Load factor (electrical)

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Not to be confused with power factor.

In electrical engineering the load factor is defined as the average load divided by the peak load in a specified time period.[1]

Typical example of a large commercial electrical bill: kW Demand = 436 kW; kWh Use = 57,200 kWh; Number of days in billing cycle = 30d

Load Factor [%] = {(57,200 kWh / (30 days X 24 hours per day X 436 kW)} X 100% = 18.22%

It can be derived from the load profile of the specific device or system of devices. Its value is always less than one because maximum demand is always higher than average demand, since facilities likely never operate at full capacity for the duration of an entire 24-hour day. A high load factor means power usage is relatively constant. Low load factor shows that occasionally a high demand is set. To service that peak, capacity is sitting idle for long periods, thereby imposing higher costs on the system. Electrical rates are designed so that customers with high load factor are charged less overall per kWh. This process along with others is called load balancing or peak shaving.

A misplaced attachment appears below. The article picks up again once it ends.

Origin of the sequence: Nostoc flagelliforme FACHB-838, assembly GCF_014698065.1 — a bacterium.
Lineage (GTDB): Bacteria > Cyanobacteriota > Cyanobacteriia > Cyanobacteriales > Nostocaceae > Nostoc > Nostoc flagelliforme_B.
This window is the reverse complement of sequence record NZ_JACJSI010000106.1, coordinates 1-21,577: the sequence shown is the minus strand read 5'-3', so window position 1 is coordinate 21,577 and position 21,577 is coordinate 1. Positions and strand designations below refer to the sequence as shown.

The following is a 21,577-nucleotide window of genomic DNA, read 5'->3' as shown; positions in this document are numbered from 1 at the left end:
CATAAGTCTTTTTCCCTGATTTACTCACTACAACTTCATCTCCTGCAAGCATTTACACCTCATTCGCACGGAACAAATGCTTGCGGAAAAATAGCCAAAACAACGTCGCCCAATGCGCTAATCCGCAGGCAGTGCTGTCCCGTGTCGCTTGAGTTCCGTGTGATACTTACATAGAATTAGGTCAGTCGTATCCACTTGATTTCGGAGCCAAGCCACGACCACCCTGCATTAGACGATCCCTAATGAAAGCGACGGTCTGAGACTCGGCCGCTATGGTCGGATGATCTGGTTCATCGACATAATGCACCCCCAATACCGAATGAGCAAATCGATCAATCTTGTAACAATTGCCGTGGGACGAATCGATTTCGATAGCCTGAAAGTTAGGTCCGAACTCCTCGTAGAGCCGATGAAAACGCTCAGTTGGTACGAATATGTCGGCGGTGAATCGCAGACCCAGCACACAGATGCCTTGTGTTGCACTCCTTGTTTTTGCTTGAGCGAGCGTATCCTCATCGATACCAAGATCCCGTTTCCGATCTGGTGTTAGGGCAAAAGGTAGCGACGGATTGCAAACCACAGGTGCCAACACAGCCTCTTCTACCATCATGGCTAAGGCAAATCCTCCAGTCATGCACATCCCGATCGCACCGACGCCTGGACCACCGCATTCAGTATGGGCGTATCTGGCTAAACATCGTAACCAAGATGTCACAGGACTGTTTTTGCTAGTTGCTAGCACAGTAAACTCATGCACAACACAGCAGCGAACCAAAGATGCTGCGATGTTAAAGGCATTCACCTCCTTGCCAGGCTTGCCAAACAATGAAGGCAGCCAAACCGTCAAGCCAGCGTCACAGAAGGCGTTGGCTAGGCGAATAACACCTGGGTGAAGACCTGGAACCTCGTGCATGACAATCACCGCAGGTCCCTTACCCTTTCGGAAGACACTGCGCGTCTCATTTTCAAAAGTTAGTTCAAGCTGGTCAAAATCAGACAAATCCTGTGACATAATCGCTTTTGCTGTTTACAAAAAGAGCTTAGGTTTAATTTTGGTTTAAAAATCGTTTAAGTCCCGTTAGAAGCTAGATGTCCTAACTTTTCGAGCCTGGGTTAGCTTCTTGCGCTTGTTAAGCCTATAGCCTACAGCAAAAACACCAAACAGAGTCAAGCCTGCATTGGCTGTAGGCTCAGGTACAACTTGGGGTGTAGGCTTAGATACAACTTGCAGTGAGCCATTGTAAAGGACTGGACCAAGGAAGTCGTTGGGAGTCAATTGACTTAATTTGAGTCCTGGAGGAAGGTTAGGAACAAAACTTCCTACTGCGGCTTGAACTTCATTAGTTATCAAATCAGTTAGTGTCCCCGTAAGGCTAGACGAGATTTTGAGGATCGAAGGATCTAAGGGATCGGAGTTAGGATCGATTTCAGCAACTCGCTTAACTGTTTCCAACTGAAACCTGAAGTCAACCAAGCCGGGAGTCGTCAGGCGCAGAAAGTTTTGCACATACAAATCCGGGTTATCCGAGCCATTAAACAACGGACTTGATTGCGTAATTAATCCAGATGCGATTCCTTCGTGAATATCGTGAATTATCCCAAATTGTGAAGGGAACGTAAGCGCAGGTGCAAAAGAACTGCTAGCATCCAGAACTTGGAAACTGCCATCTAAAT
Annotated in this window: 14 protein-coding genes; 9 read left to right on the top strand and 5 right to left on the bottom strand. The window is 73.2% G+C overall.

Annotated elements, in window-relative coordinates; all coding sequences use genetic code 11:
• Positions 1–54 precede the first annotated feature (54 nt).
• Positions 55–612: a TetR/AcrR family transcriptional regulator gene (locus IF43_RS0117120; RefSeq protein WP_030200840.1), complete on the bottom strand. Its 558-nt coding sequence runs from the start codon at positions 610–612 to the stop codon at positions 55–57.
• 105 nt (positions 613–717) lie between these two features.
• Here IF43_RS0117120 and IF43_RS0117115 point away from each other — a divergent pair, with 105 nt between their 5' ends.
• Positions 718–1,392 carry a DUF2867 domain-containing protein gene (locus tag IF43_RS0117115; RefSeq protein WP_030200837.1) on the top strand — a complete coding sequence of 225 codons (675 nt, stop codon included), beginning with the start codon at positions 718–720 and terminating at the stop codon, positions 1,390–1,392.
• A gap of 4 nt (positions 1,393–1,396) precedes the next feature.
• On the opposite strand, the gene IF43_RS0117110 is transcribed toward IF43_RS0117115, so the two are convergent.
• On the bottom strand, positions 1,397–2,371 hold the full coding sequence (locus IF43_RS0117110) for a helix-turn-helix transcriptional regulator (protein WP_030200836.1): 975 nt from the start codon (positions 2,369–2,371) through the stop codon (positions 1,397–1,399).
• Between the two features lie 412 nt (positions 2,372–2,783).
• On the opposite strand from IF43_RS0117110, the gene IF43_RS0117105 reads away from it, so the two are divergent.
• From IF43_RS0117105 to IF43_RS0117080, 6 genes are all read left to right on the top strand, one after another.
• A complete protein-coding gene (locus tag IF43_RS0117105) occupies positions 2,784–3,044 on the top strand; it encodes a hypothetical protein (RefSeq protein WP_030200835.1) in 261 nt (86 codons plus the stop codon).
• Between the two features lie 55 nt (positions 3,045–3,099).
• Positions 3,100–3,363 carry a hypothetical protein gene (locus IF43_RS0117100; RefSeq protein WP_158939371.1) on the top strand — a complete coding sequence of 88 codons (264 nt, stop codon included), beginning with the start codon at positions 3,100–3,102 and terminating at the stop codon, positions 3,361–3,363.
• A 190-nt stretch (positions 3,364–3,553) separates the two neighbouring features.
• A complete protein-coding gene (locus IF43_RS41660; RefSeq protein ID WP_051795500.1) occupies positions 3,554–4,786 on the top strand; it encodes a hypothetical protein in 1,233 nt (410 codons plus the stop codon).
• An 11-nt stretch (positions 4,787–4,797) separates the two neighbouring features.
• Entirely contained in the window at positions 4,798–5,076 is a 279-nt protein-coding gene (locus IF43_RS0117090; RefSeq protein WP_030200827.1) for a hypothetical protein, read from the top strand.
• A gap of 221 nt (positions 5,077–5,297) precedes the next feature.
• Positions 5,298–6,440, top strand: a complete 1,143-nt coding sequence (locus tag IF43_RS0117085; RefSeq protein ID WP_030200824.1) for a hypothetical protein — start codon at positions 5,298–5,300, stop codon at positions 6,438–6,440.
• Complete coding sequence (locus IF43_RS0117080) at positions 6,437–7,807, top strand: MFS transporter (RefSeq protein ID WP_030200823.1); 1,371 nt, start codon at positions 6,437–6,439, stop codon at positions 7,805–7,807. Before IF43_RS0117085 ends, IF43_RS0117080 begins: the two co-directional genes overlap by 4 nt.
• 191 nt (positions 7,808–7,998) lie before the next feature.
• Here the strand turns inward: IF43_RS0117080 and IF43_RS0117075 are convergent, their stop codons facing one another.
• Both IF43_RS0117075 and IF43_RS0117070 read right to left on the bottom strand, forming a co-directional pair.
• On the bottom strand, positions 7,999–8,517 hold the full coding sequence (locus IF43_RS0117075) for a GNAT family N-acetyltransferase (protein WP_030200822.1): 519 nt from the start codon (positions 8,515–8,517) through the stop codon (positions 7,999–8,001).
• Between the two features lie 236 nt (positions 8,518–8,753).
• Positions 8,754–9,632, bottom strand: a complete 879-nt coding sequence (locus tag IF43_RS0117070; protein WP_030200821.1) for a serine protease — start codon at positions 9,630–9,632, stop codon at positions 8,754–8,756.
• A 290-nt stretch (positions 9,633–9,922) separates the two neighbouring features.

The load factor is closely related to and often confused with the demand factor.

The major difference to note is that the denominator in the demand factor is fixed depending on the system. Because of this, the demand factor cannot be derived from the load profile but needs the addition of the full load of the system in question.

See also[edit]